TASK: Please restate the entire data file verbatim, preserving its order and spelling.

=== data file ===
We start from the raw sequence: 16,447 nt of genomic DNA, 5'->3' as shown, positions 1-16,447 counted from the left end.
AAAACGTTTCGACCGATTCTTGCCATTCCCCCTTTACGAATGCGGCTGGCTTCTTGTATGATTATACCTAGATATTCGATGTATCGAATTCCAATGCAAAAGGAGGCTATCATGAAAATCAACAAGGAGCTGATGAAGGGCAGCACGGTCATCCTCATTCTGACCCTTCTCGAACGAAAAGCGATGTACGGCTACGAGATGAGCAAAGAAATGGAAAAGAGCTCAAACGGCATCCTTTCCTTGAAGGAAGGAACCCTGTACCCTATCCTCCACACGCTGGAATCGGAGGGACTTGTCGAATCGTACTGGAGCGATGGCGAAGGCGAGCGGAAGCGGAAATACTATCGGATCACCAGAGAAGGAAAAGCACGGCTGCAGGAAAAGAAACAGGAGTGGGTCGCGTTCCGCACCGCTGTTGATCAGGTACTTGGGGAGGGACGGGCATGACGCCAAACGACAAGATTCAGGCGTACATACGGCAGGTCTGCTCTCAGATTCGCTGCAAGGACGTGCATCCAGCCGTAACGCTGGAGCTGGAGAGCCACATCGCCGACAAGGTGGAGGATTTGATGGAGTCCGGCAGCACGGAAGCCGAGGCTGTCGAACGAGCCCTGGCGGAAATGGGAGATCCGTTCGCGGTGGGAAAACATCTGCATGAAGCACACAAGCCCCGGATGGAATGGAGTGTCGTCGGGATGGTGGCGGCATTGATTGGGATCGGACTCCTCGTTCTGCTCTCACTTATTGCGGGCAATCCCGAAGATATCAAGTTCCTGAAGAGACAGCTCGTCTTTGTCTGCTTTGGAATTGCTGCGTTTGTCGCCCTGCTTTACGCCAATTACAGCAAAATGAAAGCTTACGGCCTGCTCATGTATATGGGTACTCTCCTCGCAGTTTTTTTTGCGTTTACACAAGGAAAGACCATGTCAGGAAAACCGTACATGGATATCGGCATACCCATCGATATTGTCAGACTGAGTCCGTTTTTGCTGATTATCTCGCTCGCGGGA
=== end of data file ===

We start from the raw sequence: 16,447 nt of genomic DNA, 5'->3' as shown, positions 1-16,447 counted from the left end.
AAAACGTTTCGACCGATTCTTGCCATTCCCCCTTTACGAATGCGGCTGGCTTCTTGTATGATTATACCTAGATATTCGATGTATCGAATTCCAATGCAAAAGGAGGCTATCATGAAAATCAACAAGGAGCTGATGAAGGGCAGCACGGTCATCCTCATTCTGACCCTTCTCGAACGAAAAGCGATGTACGGCTACGAGATGAGCAAAGAAATGGAAAAGAGCTCAAACGGCATCCTTTCCTTGAAGGAAGGAACCCTGTACCCTATCCTCCACACGCTGGAATCGGAGGGACTTGTCGAATCGTACTGGAGCGATGGCGAAGGCGAGCGGAAGCGGAAATACTATCGGATCACCAGAGAAGGAAAAGCACGGCTGCAGGAAAAGAAACAGGAGTGGGTCGCGTTCCGCACCGCTGTTGATCAGGTACTTGGGGAGGGACGGGCATGACGCCAAACGACAAGATTCAGGCGTACATACGGCAGGTCTGCTCTCAGATTCGCTGCAAGGACGTGCATCCAGCCGTAACGCTGGAGCTGGAGAGCCACATCGCCGACAAGGTGGAGGATTTGATGGAGTCCGGCAGCACGGAAGCCGAGGCTGTCGAACGAGCCCTGGCGGAAATGGGAGATCCGTTCGCGGTGGGAAAACATCTGCATGAAGCACACAAGCCCCGGATGGAATGGAGTGTCGTCGGGATGGTGGCGGCATTGATTGGGATCGGACTCCTCGTTCTGCTCTCACTTATTGCGGGCAATCCCGAAGATATCAAGTTCCTGAAGAGACAGCTCGTCTTTGTCTGCTTTGGAATTGCTGCGTTTGTCGCCCTGCTTTACGCCAATTACAGCAAAATGAAAGCTTACGGCCTGCTCATGTATATGGGTACTCTCCTCGCAGTTTTTTTTGCGTTTACACAAGGAAAGACCATGTCAGGAAAACCGTACATGGATATCGGCATACCCATCGATATTGTCAGACTGAGTCCGTTTTTGCTGATTATCTCGCTCGCGGGA